Ah, Disneyland, you know me so well. You know that which will delight my heart. For the 60th Anniversary, what special something did you have on offer, just for me? Truffles. And not just one but three separate boxes of them, too. Ah, I am delighted.
I heard about these truffles not long before I found out also that I would be able to visit the parks in late July. So even though each box comes with a $16.99 price tag before taxes, I made my plans to get all three. Each box is designed for one of the restaurants around the resort: Steakhouse 55 in the Disneyland Hotel, the Blue Bayou in Disneyland, and Carthay Circle in Disney California Adventure. Initially, you were supposed to be dining at the restaurant to purchase the truffles but they quickly opened that up to allow everyone to buy them, regardless of whether you're eating at the restaurant.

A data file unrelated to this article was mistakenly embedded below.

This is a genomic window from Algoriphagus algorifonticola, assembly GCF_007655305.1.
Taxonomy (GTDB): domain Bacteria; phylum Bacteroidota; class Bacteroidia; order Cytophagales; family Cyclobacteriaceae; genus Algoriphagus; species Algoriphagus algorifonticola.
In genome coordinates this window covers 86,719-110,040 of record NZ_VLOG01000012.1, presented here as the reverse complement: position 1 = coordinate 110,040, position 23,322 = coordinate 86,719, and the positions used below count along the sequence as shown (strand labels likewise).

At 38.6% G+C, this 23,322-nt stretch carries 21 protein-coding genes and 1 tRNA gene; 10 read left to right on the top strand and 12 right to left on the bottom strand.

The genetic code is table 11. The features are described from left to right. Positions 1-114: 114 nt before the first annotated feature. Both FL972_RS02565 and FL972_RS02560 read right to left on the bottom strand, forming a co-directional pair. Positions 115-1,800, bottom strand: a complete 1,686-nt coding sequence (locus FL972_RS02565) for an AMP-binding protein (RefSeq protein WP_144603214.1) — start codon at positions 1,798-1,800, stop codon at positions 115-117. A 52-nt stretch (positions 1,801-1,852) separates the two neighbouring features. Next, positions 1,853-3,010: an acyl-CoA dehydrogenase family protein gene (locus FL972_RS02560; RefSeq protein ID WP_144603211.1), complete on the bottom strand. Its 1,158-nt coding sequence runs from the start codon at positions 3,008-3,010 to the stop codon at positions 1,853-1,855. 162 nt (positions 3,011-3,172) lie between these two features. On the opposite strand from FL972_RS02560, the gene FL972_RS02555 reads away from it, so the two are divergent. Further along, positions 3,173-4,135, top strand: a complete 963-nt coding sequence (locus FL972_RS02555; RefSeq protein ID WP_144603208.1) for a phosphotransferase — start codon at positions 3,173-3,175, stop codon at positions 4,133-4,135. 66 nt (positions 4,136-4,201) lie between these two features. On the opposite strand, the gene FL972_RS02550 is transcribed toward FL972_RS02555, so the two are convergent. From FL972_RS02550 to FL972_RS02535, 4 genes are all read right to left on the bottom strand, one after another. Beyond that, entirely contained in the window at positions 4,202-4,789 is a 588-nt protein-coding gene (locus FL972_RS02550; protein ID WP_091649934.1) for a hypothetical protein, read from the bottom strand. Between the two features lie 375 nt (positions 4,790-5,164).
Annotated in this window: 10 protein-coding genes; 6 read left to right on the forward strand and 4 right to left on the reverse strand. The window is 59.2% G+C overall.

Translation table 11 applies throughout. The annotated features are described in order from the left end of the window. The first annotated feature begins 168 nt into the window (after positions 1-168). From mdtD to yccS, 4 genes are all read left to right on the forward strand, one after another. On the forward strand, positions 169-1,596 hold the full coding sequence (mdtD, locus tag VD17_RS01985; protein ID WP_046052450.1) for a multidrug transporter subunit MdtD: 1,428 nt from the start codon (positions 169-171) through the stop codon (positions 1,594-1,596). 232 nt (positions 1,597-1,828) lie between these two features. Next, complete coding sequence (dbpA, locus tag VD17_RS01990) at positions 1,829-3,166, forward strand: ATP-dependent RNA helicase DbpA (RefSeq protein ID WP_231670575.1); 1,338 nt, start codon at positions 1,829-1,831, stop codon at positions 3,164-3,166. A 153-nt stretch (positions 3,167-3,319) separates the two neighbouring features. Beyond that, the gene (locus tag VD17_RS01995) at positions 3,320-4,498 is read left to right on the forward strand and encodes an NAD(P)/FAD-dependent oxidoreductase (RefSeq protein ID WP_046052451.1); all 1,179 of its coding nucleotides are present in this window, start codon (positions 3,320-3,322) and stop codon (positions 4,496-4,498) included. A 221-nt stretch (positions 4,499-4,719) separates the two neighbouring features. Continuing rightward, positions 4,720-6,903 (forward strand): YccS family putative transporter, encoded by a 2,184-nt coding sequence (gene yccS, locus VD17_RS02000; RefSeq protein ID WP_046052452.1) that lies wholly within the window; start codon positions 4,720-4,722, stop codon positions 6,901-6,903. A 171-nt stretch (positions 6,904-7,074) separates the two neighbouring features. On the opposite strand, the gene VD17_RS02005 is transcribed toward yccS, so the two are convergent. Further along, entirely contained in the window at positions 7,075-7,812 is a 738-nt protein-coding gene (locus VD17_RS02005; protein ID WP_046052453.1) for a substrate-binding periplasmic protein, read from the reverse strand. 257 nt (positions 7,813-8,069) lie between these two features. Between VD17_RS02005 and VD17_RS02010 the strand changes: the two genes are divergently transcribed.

It is my tradition to spend the evening before the park day(s) in Downtown Disney, walking around and shopping at World of Disney and having dinner somewhere there. So I made a stroll over to the Disneyland Hotel and spent some time in the lobby looking over their lovely giant map of Disneyland, and then headed over to the Steakhouse 55 entrance. I asked the hostess about the truffles; she was friendly and let me know that I could buy them from the waiters or the in the lounge. So I went up to the bartender and he brought a box out for me; he was also nice, telling me about how I was the first one to buy a box that day. That somewhat surprised me: given how excited I was for these truffles, I would have thought everyone else would be, too.